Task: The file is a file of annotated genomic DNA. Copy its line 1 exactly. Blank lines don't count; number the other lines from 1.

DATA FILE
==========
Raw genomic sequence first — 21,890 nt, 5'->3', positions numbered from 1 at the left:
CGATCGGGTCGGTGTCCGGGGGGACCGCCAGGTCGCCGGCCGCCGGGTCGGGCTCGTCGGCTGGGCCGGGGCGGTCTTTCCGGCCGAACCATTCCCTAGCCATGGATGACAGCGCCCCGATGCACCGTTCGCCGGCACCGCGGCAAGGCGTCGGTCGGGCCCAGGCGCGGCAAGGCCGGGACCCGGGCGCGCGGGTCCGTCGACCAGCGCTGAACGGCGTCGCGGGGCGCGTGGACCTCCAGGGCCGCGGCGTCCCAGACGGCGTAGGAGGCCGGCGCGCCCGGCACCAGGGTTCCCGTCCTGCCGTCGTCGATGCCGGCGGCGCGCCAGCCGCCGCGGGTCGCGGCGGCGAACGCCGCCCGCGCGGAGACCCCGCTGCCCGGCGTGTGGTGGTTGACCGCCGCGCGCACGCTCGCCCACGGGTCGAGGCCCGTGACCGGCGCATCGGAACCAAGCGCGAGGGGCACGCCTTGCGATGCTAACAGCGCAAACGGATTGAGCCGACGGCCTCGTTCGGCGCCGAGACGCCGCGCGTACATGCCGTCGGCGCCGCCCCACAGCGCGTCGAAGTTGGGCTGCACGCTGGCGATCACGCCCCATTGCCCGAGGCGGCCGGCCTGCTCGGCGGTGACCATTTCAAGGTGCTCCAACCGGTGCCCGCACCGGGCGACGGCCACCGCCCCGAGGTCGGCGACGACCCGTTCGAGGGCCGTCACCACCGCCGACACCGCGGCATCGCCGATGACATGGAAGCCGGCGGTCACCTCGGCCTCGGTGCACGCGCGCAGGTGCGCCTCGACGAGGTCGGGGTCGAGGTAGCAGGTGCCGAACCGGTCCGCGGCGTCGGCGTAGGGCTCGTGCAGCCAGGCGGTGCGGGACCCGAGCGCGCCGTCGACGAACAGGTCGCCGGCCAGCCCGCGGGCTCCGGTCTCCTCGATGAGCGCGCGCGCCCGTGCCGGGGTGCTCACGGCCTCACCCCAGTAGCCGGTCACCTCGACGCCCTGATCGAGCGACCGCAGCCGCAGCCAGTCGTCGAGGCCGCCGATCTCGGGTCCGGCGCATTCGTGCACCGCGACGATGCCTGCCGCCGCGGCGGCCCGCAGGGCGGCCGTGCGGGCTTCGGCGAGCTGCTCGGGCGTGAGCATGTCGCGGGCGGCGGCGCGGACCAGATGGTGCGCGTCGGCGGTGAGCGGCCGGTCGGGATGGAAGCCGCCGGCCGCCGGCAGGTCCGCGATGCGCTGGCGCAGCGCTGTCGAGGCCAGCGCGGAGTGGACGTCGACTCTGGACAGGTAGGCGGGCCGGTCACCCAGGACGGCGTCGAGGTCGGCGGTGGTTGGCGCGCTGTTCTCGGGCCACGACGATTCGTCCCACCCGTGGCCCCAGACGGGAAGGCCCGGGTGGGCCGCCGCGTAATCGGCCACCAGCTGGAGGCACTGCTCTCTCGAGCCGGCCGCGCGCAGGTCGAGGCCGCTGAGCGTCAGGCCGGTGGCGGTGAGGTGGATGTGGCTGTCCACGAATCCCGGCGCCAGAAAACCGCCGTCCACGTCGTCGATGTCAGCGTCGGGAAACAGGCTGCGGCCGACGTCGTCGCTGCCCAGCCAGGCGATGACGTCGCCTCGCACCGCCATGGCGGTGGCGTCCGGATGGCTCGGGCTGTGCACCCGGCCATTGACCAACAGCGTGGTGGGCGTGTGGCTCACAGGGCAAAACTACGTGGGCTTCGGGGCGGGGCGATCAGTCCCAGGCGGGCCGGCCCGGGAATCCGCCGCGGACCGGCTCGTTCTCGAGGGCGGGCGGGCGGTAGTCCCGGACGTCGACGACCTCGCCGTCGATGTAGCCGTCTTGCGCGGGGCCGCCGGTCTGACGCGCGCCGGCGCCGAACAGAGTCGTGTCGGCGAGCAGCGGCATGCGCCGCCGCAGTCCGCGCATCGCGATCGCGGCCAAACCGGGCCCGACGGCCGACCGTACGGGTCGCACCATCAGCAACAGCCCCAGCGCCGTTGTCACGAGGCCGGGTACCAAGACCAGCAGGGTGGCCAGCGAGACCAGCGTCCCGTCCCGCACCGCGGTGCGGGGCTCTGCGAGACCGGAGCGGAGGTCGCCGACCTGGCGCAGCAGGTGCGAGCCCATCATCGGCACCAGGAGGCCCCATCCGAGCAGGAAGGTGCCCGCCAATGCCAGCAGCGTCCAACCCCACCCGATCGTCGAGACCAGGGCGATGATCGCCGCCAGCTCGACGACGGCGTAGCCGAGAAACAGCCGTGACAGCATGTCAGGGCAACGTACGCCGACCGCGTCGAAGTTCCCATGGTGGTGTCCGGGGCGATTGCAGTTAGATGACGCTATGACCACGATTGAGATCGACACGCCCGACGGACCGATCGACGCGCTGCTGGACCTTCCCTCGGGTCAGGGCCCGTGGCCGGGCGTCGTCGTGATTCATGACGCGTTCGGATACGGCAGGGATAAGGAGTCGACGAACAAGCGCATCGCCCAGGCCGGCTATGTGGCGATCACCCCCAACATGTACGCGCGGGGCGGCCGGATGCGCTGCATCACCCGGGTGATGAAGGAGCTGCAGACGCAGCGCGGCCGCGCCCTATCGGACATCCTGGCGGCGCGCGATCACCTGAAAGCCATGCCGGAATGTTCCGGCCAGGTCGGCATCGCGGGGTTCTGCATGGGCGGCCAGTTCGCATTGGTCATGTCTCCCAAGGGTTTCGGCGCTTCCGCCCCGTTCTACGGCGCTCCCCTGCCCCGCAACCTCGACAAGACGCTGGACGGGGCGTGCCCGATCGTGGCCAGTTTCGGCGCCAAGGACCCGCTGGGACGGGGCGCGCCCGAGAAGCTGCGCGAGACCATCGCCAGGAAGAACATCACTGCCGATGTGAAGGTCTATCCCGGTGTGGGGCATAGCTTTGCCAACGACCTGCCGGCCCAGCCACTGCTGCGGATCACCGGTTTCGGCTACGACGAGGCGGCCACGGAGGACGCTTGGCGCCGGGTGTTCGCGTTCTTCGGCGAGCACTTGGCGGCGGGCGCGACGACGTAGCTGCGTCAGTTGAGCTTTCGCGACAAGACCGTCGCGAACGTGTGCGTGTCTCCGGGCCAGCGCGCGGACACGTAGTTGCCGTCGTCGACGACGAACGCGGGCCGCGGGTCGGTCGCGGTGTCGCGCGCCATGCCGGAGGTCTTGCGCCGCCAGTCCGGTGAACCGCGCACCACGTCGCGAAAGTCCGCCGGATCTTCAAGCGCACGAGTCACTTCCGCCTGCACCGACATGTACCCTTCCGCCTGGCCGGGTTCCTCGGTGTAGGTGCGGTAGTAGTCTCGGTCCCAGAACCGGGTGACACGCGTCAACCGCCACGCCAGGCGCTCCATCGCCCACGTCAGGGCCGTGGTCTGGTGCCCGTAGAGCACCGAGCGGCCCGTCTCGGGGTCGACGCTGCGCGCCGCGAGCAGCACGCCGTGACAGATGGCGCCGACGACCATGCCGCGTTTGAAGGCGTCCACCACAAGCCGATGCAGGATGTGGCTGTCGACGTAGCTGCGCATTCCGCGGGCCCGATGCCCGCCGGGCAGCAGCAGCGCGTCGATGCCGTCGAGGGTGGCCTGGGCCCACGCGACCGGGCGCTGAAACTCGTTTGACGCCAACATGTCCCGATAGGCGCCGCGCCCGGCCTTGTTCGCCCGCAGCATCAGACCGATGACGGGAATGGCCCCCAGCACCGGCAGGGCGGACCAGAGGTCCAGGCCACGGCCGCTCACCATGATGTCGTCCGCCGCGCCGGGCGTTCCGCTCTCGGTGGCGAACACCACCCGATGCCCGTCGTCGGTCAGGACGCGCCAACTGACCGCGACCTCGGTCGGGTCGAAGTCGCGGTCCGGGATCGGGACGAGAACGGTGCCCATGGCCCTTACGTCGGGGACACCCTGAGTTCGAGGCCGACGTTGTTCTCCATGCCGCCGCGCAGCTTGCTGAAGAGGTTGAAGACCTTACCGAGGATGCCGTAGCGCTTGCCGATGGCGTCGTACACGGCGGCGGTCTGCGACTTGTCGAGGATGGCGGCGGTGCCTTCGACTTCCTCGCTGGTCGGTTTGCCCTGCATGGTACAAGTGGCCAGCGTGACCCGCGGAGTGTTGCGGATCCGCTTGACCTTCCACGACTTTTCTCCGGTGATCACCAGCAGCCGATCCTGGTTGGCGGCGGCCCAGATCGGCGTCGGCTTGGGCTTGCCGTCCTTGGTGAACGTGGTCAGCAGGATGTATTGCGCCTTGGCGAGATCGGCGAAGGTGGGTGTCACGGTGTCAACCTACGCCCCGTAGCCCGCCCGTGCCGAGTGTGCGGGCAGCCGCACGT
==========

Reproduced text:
Raw genomic sequence first — 21,890 nt, 5'->3', positions numbered from 1 at the left: